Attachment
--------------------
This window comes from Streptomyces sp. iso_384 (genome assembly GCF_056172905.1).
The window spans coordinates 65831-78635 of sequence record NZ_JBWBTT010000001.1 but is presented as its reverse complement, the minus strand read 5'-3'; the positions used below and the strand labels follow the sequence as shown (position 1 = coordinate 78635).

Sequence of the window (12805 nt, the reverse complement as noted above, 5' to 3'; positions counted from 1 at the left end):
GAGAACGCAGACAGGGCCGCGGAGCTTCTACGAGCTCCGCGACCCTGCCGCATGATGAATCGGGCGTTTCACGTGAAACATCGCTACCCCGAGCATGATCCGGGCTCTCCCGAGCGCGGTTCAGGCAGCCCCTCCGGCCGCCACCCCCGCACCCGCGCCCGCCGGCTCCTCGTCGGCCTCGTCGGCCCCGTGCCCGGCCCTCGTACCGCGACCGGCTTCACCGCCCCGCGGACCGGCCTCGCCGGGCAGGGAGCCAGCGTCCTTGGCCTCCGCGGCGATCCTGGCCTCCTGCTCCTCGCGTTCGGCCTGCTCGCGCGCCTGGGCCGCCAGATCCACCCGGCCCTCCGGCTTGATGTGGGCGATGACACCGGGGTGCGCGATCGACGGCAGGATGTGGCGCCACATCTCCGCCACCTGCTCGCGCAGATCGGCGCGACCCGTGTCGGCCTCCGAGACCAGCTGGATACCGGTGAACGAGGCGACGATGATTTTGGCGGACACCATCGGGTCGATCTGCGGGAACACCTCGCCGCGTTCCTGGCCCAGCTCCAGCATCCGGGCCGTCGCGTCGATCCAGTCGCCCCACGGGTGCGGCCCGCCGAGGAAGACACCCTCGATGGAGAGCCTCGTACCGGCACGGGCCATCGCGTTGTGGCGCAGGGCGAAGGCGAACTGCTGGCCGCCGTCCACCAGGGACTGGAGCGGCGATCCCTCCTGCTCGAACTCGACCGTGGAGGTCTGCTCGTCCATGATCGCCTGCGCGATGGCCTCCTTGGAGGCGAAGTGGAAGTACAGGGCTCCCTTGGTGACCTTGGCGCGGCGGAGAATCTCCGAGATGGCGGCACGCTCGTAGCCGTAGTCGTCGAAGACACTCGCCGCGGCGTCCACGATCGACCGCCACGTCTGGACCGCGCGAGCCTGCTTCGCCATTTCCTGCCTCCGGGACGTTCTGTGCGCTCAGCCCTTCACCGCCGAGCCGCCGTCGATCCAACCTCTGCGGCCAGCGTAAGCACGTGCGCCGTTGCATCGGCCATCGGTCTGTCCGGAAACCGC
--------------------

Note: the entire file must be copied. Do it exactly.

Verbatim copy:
This window comes from Streptomyces sp. iso_384 (genome assembly GCF_056172905.1).
The window spans coordinates 65831-78635 of sequence record NZ_JBWBTT010000001.1 but is presented as its reverse complement, the minus strand read 5'-3'; the positions used below and the strand labels follow the sequence as shown (position 1 = coordinate 78635).

Sequence of the window (12805 nt, the reverse complement as noted above, 5' to 3'; positions counted from 1 at the left end):
GAGAACGCAGACAGGGCCGCGGAGCTTCTACGAGCTCCGCGACCCTGCCGCATGATGAATCGGGCGTTTCACGTGAAACATCGCTACCCCGAGCATGATCCGGGCTCTCCCGAGCGCGGTTCAGGCAGCCCCTCCGGCCGCCACCCCCGCACCCGCGCCCGCCGGCTCCTCGTCGGCCTCGTCGGCCCCGTGCCCGGCCCTCGTACCGCGACCGGCTTCACCGCCCCGCGGACCGGCCTCGCCGGGCAGGGAGCCAGCGTCCTTGGCCTCCGCGGCGATCCTGGCCTCCTGCTCCTCGCGTTCGGCCTGCTCGCGCGCCTGGGCCGCCAGATCCACCCGGCCCTCCGGCTTGATGTGGGCGATGACACCGGGGTGCGCGATCGACGGCAGGATGTGGCGCCACATCTCCGCCACCTGCTCGCGCAGATCGGCGCGACCCGTGTCGGCCTCCGAGACCAGCTGGATACCGGTGAACGAGGCGACGATGATTTTGGCGGACACCATCGGGTCGATCTGCGGGAACACCTCGCCGCGTTCCTGGCCCAGCTCCAGCATCCGGGCCGTCGCGTCGATCCAGTCGCCCCACGGGTGCGGCCCGCCGAGGAAGACACCCTCGATGGAGAGCCTCGTACCGGCACGGGCCATCGCGTTGTGGCGCAGGGCGAAGGCGAACTGCTGGCCGCCGTCCACCAGGGACTGGAGCGGCGATCCCTCCTGCTCGAACTCGACCGTGGAGGTCTGCTCGTCCATGATCGCCTGCGCGATGGCCTCCTTGGAGGCGAAGTGGAAGTACAGGGCTCCCTTGGTGACCTTGGCGCGGCGGAGAATCTCCGAGATGGCGGCACGCTCGTAGCCGTAGTCGTCGAAGACACTCGCCGCGGCGTCCACGATCGACCGCCACGTCTGGACCGCGCGAGCCTGCTTCGCCATTTCCTGCCTCCGGGACGTTCTGTGCGCTCAGCCCTTCACCGCCGAGCCGCCGTCGATCCAACCTCTGCGGCCAGCGTAAGCACGTGCGCCGTTGCATCGGCCATCGGTCTGTCCGGAAACCGC